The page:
An ultrasound uses high-frequency sound waves to create images of the patient’s internal organs. An ultrasound is an important tool to assist the physician in monitoring the patients’ ovulation, diagnosing uterine pathology (fibroids, polyps, uterine malformations) or ovarian cysts, assessment of the ovarian follicle count (marker for one’s ovarian reserve), and monitoring of early pregnancy).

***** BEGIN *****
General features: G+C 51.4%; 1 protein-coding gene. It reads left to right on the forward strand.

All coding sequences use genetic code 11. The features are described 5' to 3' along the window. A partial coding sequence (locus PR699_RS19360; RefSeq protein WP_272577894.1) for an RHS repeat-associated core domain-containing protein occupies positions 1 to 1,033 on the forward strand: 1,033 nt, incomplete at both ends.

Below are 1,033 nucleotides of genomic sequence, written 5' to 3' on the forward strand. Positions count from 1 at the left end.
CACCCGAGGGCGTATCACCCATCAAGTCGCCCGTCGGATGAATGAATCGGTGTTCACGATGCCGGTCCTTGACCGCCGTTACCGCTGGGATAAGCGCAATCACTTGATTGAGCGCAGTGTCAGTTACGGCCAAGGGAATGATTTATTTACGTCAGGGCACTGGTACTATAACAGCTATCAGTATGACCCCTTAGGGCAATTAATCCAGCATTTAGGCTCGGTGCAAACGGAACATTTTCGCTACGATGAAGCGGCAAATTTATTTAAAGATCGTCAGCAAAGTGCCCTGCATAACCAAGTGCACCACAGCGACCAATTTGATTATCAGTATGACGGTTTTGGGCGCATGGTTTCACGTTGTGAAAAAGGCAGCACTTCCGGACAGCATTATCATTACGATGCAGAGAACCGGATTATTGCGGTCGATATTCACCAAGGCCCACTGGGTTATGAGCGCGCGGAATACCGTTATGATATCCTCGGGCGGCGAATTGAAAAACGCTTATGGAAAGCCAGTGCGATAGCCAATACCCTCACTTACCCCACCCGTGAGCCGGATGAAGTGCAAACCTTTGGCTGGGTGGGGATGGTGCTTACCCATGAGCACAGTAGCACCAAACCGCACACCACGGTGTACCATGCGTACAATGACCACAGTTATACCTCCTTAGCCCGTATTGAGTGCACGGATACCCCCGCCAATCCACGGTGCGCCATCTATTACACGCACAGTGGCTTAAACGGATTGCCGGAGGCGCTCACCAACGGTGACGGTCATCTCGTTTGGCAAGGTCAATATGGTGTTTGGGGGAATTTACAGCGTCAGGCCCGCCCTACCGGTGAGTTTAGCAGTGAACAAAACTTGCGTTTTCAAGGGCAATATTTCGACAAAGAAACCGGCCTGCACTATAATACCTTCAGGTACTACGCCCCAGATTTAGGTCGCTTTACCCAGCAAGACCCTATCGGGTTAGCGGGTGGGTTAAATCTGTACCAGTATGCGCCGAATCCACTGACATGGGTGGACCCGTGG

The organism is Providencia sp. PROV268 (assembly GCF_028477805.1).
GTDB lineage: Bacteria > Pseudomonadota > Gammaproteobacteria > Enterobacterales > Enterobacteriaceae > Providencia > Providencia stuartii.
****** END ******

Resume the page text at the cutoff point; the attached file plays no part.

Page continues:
During treatment, our sonographers use a transvaginal (internal) ultrasound to monitor your cycle if you are taking medications to stimulate the follicles in your ovaries to produce multiple eggs. Using the ultrasound, your physician can also examine the thickness and pattern of your uterine lining. A transvaginal ultrasound is a probe that is inserted into the vagina covered with lubricant and a condom. The ultrasonographer will be able to see the uterus, ovaries, and sometimes the fallopian tubes. The procedure is not painful, and many women prefer it to an abdominal ultrasound for which the bladder must be full.
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